The statistics of non-organic failure to thrive include:
- Up to 80% of children with growth failure do not have an apparent growth-inhibiting disorder, growth failure occurs because of environmental neglect, stimulus deprivation, or both.
- In the United States, it is seen in 5 to 10 percent of children in primary care settings, and in 3 to 5 percent in hospital settings.
- The prevalence of failure to thrive depends mainly on the definition being used and the demographics of the population being studied, with higher rates occurring in economically disadvantaged rural and urban areas.
- Approximately 80% of children with failure to thrive present before 18 months of age.
A number of factors can cause failure to thrive, including:
- Not enough food is offered. Incorrect formula measurement, breastfeeding problems, problems with transitioning to solid foods, restricted fat intake, and financial constraints mostly cause failure to thrive.
- The child eats too little. Some children have trouble eating enough food because of prematurity, developmental delays, or conditions like autism.
- Health problems involving the digestive system. Several health conditions can prevent a child from gaining weight.
- Food intolerance. Food intolerance means the body is sensitive to certain foods.
- An ongoing illness/disorder. A child who has trouble eating may not take in enough calories to support normal growth.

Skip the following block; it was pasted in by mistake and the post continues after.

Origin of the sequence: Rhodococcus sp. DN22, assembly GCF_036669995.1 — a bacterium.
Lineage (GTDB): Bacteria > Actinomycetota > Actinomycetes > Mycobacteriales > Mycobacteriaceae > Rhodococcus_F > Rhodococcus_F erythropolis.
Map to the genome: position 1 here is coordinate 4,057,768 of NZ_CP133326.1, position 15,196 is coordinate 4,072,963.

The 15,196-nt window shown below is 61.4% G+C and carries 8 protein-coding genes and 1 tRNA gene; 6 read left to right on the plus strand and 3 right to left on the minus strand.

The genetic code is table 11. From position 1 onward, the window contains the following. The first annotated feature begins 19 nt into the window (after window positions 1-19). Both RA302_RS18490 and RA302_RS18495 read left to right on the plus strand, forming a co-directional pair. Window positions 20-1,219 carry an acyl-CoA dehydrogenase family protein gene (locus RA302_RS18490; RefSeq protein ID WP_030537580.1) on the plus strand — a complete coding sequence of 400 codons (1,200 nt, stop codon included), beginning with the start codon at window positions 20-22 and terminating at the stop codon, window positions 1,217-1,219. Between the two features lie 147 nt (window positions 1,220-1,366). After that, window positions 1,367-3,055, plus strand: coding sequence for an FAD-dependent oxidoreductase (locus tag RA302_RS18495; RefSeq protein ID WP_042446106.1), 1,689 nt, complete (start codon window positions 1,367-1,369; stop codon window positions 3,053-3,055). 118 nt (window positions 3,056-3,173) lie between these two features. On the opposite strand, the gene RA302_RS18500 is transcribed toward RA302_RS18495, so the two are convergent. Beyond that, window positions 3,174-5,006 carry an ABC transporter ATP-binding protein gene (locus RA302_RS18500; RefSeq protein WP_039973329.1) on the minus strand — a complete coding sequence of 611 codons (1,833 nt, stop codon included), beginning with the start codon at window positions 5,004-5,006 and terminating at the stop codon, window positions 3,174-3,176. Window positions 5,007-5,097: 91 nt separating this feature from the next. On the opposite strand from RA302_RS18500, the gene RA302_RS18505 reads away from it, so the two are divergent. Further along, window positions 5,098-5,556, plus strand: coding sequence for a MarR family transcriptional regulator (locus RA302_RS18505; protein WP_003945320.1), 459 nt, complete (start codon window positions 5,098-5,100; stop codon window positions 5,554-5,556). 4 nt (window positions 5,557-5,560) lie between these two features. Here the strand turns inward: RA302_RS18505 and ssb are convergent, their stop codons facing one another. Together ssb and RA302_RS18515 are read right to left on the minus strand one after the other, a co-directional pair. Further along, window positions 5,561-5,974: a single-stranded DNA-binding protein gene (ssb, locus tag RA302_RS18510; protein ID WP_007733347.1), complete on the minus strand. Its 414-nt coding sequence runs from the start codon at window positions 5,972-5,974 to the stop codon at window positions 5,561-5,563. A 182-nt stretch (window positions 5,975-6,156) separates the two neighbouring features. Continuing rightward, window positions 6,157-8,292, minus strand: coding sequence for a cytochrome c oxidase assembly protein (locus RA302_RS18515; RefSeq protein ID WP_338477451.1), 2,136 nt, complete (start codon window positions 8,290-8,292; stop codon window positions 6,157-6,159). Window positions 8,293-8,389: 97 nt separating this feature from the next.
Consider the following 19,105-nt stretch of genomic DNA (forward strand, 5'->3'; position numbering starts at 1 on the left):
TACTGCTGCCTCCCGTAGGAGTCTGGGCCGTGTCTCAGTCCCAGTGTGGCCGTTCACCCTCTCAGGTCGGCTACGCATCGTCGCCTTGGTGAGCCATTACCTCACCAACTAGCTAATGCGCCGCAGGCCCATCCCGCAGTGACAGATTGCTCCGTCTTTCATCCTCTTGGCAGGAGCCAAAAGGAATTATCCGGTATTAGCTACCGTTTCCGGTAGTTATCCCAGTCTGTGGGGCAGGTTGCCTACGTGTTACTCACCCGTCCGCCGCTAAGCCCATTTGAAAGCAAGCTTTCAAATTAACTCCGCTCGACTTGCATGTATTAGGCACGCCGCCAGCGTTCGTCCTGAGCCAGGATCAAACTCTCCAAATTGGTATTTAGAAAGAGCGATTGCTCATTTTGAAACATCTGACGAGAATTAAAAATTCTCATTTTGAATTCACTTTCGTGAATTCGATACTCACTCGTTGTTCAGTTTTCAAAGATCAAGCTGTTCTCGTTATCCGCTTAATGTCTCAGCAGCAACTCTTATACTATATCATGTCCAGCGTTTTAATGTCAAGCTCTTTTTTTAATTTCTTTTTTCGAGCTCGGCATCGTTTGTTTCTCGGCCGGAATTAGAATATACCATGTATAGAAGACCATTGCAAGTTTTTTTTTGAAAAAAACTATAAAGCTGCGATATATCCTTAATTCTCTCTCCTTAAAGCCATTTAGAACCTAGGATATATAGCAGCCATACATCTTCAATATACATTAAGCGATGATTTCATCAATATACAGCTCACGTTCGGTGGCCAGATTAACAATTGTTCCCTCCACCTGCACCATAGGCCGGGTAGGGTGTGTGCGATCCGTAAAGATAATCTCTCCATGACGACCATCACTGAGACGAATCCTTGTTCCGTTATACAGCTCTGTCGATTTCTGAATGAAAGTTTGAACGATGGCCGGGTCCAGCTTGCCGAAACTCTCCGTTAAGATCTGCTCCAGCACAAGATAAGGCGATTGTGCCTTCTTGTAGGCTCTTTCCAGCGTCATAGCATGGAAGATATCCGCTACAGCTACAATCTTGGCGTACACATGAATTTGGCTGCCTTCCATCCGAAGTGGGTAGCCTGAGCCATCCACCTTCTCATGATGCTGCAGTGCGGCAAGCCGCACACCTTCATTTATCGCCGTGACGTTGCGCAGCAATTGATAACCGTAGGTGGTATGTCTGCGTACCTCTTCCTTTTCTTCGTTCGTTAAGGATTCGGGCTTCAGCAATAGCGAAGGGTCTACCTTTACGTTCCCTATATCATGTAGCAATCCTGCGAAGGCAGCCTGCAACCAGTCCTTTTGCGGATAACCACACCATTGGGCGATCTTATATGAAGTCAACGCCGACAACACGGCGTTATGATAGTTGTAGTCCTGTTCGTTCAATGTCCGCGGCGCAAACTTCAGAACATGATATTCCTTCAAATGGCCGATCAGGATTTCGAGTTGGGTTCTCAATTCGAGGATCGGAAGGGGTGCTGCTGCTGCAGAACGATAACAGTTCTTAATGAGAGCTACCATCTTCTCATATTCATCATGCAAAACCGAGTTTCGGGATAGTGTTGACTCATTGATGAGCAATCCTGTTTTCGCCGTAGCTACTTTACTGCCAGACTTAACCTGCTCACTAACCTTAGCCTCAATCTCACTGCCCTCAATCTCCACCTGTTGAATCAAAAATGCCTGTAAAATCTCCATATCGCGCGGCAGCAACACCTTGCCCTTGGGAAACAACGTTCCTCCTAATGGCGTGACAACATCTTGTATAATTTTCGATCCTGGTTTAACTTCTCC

- Infections. Parasites, urinary tract infections, tuberculosis, and other infections can force the body to use nutrients rapidly and decrease appetite.
- Metabolic disorders. Metabolic disorders are health conditions that make it hard for the body to break down, process, or take energy from food.
Infants with non-organic failure to thrive exhibit the following:
- No weight gain. Lack of weight gain is a common manifestation of failure to thrive.
- Developmental delays. Delays in reaching developmental milestones, such as rolling over, crawling, and talking cannot be achieved on time.
- Poor muscle tone. Infants with non-organic failure to thrive have poor muscle tone and a loss of subcutaneous fat.
- Immobility. They are immobile for long periods of time due to a lack of energy.
- Unresponsive. They may be unresponsive or actually try to avoid cuddling and vocalization.
- Irritable. Children with failure to thrive often fall into the classification of “difficult” or irritable babies, but others may be listless and passive and do not seem o care about feedings.
Assessment and Diagnostic Findings
To confirm the diagnosis of non-organic failure to thrive, the following are used:
- Growth charts. Doctors use standard growth charts to plot weight, length, and head circumference, which are measured at each well-child exam.